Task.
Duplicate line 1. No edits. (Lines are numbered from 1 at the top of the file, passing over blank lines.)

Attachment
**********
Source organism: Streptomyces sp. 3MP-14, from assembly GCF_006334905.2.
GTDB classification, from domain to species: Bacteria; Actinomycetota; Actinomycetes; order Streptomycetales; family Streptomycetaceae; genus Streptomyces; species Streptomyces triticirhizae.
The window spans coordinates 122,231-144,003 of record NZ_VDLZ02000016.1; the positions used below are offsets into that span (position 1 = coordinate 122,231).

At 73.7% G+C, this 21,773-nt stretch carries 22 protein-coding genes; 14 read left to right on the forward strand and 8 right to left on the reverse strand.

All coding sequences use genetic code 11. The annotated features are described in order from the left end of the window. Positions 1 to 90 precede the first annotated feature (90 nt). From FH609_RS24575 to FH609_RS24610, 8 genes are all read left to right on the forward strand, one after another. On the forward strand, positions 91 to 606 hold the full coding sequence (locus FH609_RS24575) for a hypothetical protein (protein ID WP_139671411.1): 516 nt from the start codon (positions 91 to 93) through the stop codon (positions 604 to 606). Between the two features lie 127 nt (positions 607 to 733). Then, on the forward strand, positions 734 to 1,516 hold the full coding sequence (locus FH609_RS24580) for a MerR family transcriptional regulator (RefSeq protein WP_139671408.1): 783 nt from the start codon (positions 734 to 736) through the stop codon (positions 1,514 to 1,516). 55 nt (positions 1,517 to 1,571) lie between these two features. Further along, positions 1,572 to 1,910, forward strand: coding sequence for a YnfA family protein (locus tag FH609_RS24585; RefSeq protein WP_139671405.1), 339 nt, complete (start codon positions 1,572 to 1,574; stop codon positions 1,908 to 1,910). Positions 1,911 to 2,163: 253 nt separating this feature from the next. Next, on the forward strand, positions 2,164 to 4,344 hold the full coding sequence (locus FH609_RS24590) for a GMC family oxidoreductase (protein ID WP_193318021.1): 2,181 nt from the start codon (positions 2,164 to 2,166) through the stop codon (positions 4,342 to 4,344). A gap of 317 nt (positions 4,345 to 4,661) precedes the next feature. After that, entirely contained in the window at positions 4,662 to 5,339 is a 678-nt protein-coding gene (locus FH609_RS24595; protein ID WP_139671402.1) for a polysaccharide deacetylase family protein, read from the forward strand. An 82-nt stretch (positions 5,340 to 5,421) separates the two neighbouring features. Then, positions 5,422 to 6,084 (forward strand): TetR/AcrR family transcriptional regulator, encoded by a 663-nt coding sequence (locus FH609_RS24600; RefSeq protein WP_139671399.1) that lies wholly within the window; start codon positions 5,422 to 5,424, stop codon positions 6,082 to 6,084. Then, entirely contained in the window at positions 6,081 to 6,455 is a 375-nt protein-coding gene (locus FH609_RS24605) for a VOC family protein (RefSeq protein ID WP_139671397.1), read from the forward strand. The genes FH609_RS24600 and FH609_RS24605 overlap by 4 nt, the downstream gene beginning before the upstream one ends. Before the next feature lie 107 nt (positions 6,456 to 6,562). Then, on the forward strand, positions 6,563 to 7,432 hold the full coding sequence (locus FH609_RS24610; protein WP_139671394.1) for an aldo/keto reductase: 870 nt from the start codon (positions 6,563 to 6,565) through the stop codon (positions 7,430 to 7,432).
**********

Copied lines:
Source organism: Streptomyces sp. 3MP-14, from assembly GCF_006334905.2.